Whether I was refilling water bottles in the hospitality room or hosting you at Nick’s English Hut, or traveling with you to Johannesburg, South Africa, students and alumni leave me full of meaningful moments.  Thank you does not seem to express my gratitude for the opportunity to be a small part of your experiences. While none of my degrees were earned at the Kelley School of Business, I will always consider myself a Kelley. 

I would be remiss if I did not thank those who had a positive impact on my career.  Of course there are too many to list but I do want to specifically say thank you to the Deans and faculty chairs for Kelley Direct for their tireless leadership.  I also want to thank my mentor, Terrill Cosgray, for his encouragement, sincere leadership and investment in my development.  Finally, I want to thank the incredible staff and faculty of Kelley Direct whose hard work often goes unnoticed but is the cornerstone of our success.  Your humble service will continue to make Kelley Direct a premiere program.

If you would like to contact me, please email me at erinvincent16@gmail.com.

Thursday, July 7, 2016

Kelley Entrepreneurship and Innovation Student, Chris Hanahan, Turned his Passion into a Company

Chris grew up in Wisconsin and moved to San Diego in 1998 with about $400 in his wallet and without a car. He started his business on an idea that he could sell two extra tickets to pay for his own, and over 10 years later it has grown into a wild success. His passion and interest in music and sports has led him to attend over 300 events. His ticket reselling business buys large blocks of inventory for professional sports events and resells them on the internet through three aggregator websites
"I always wanted to be an entrepreneur and when I had the opportunity I went for it".
Please describe your business and how it started.
I wanted to see the Green Bay Packers play and tickets were sold out. I really wanted to go to the game so ended up figuring out some technical wizardry that enabled me to buy tickets for face value. I ended up buying additional seats and thought I could sell them and ended up making some money. Next year I kept buying more tickets and selling them while I kept my day job as an analyst. Two years later, in 2005 I quit my job to focus on growing my business, which has been profitable since day one.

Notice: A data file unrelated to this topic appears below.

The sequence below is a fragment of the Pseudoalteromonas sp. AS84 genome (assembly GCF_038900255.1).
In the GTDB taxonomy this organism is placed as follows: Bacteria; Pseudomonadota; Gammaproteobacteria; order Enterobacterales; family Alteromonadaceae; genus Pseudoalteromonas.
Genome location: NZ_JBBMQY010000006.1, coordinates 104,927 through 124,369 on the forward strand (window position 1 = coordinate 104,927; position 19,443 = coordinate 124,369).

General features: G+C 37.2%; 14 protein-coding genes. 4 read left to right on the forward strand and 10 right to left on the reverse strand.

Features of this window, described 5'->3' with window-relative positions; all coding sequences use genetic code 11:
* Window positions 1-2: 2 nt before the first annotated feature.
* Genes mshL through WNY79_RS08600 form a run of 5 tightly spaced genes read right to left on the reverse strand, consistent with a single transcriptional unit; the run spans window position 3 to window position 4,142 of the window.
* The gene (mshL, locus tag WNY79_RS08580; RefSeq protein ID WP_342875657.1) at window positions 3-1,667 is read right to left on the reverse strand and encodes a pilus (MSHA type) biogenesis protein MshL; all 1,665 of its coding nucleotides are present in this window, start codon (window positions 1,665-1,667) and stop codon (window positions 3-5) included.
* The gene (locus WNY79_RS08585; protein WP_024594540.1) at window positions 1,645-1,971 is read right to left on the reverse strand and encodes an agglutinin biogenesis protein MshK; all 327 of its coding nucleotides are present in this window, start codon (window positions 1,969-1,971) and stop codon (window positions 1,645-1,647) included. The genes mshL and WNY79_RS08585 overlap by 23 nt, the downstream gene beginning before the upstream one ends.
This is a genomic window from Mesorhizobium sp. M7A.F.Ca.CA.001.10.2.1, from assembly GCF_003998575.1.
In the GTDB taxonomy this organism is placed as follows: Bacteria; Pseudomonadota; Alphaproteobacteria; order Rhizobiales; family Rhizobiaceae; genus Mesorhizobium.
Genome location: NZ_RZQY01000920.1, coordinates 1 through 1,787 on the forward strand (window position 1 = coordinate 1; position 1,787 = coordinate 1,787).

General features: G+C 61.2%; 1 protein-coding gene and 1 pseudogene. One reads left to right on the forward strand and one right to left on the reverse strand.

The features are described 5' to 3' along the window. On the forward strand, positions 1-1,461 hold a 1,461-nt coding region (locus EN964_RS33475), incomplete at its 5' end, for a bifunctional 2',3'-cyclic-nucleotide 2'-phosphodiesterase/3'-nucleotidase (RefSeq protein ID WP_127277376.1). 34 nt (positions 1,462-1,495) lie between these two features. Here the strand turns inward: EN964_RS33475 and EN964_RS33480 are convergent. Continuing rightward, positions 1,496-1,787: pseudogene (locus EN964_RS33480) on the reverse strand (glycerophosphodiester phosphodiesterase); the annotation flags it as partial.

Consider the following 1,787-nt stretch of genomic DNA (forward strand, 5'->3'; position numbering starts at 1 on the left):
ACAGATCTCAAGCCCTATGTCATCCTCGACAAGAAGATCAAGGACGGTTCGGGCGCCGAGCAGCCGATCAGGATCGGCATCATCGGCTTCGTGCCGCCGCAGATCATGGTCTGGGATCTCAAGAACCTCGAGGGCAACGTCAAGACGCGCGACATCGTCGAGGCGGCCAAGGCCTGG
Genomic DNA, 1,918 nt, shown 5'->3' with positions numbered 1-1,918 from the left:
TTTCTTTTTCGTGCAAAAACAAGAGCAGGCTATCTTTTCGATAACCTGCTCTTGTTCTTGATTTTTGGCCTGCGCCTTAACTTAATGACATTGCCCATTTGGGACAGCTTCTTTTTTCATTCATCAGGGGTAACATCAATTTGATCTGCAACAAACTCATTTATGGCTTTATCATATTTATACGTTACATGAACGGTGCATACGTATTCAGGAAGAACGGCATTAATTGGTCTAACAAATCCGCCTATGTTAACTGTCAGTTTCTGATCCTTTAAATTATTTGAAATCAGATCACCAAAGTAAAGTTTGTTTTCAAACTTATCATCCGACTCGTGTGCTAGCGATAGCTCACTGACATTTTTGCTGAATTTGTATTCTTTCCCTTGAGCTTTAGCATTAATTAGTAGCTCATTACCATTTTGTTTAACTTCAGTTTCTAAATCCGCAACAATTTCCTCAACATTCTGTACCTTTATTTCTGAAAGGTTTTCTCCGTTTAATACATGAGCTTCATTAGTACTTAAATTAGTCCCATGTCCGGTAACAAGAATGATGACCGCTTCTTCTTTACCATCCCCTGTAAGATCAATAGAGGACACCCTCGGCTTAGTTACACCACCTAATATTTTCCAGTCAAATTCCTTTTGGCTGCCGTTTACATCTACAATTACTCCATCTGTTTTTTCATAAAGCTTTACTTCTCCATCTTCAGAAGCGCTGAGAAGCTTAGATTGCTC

Why did you decide to apply for the MS in Entrepreneurship and Innovation at Kelley? 
I am a self-taught entrepreneur who started with a few hundred dollars in capital and parlayed it into a multi-million dollar business. While I have learned a lot in this process, I realize there are a lot of gaps in my education and viewed the MSEI program as a way to not only become a better entrepreneur, but also to launch another business. Viewing entrepreneurship from an academic standpoint, I was excited to learn a structured process for venture evaluation and creation. I wasn’t aware that IU had such a strong reputation in entrepreneurship, and the combination of online classes with in person residences that culminate in pitching your business idea sounded like a great challenge to me. It would change the mindset of "I will work on that idea tomorrow" to "I have to be ready to pitch this in November", which is sort of like a forced accountability mechanism. There rarely is a better time to do something than today...